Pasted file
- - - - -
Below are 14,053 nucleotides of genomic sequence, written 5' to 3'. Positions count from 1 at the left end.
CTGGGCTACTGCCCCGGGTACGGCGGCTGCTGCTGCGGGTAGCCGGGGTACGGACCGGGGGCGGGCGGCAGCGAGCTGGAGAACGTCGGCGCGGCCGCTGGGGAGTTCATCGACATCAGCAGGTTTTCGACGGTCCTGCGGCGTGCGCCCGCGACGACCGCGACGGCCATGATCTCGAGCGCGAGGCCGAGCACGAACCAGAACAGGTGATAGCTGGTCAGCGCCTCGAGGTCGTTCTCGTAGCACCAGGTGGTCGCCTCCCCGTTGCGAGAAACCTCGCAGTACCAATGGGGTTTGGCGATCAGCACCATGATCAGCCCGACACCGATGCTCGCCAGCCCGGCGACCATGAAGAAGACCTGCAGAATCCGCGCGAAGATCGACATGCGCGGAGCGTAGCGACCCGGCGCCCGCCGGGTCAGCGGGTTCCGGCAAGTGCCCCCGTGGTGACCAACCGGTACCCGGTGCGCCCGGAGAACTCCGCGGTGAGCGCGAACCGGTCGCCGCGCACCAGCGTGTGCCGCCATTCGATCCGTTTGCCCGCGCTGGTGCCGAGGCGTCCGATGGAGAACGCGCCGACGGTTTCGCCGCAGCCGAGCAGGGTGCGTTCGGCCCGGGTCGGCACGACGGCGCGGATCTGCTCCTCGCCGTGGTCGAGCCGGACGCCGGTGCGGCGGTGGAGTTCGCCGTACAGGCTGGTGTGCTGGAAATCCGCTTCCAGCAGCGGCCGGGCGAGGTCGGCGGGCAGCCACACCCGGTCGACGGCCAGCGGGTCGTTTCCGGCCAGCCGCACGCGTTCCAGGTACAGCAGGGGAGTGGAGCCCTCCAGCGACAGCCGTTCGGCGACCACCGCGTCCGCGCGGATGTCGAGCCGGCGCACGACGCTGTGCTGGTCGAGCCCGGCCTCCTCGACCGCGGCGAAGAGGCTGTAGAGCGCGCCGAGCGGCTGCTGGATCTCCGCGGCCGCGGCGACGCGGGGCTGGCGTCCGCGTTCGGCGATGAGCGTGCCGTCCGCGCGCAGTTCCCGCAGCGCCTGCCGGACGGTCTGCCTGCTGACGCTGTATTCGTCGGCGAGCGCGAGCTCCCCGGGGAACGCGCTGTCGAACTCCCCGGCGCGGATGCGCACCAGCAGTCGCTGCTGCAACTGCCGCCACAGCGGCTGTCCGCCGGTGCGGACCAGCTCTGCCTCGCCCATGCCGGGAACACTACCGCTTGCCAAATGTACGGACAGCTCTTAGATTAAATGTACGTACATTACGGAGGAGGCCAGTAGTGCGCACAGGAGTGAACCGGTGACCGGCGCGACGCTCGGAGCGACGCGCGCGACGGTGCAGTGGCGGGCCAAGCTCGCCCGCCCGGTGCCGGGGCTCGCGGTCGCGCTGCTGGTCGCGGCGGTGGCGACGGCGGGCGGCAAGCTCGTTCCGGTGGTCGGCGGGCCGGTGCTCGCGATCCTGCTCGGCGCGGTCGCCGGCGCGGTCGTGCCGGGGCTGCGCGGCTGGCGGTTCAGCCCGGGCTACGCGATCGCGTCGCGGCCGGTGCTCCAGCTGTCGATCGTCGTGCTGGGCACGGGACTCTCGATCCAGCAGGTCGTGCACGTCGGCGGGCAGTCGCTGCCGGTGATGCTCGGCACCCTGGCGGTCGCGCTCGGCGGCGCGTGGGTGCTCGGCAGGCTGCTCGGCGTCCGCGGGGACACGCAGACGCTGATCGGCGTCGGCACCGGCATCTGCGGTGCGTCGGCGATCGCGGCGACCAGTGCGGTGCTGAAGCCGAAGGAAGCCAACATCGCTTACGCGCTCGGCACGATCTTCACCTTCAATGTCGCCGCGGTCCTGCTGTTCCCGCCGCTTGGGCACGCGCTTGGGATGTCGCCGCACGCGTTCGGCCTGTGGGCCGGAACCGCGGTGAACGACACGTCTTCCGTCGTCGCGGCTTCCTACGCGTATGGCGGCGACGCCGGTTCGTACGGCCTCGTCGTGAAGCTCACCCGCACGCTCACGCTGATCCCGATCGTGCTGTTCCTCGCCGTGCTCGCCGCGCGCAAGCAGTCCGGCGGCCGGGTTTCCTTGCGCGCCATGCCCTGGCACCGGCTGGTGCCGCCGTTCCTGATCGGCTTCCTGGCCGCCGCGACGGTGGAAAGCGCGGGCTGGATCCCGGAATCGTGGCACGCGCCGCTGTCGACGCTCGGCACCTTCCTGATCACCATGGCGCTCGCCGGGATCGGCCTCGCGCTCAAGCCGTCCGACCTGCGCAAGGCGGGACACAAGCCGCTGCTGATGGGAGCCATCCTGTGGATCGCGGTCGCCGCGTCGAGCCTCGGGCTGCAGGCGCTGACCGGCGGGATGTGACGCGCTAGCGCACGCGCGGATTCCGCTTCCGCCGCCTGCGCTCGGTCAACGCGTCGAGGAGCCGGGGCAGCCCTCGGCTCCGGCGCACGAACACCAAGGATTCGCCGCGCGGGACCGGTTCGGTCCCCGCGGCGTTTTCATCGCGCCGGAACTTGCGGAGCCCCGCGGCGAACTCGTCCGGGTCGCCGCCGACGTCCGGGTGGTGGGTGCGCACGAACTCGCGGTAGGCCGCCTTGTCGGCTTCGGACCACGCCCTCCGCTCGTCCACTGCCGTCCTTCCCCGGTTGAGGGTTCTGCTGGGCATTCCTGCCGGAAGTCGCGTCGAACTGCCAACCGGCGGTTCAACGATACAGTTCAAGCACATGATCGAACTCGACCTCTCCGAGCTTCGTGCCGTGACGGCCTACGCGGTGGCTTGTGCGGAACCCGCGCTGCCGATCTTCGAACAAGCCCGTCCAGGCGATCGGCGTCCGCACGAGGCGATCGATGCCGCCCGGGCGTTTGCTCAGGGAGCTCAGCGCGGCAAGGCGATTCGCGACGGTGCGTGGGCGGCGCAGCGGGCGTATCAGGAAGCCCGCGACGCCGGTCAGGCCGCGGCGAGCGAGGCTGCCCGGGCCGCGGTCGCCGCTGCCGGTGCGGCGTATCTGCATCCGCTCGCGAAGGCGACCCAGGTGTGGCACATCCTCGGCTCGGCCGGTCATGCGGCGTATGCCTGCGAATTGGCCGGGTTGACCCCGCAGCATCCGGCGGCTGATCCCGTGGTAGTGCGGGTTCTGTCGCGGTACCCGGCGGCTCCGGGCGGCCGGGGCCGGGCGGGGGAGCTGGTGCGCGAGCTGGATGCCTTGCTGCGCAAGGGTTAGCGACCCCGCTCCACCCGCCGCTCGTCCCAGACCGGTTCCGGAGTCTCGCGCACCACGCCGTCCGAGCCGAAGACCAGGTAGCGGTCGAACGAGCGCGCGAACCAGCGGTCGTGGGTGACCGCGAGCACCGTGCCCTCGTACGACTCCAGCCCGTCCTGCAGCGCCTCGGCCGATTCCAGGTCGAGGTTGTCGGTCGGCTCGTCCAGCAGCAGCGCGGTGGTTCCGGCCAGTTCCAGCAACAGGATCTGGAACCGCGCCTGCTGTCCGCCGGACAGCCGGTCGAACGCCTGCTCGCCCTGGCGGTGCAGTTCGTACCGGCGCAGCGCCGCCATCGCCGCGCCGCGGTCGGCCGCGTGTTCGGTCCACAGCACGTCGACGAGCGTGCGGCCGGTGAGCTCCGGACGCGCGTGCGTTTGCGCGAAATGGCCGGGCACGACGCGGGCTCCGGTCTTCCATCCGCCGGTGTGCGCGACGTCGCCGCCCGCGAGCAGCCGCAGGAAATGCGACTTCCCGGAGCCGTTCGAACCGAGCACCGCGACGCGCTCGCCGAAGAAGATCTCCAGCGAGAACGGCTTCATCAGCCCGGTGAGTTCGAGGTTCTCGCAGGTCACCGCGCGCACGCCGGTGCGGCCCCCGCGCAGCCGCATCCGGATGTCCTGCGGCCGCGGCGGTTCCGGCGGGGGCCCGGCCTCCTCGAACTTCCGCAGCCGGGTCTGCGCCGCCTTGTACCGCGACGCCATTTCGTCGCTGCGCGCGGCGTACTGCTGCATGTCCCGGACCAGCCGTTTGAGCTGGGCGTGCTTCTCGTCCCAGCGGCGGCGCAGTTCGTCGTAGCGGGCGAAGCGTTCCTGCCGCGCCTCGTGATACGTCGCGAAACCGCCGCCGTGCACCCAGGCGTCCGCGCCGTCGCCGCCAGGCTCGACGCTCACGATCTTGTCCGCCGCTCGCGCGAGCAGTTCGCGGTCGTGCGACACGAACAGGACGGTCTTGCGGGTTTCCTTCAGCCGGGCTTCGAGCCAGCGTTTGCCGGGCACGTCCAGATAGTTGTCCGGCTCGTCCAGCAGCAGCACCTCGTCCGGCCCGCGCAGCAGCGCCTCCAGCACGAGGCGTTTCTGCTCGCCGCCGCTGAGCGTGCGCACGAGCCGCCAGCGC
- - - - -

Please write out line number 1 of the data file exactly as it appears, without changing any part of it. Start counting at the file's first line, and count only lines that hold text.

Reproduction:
Below are 14,053 nucleotides of genomic sequence, written 5' to 3'. Positions count from 1 at the left end.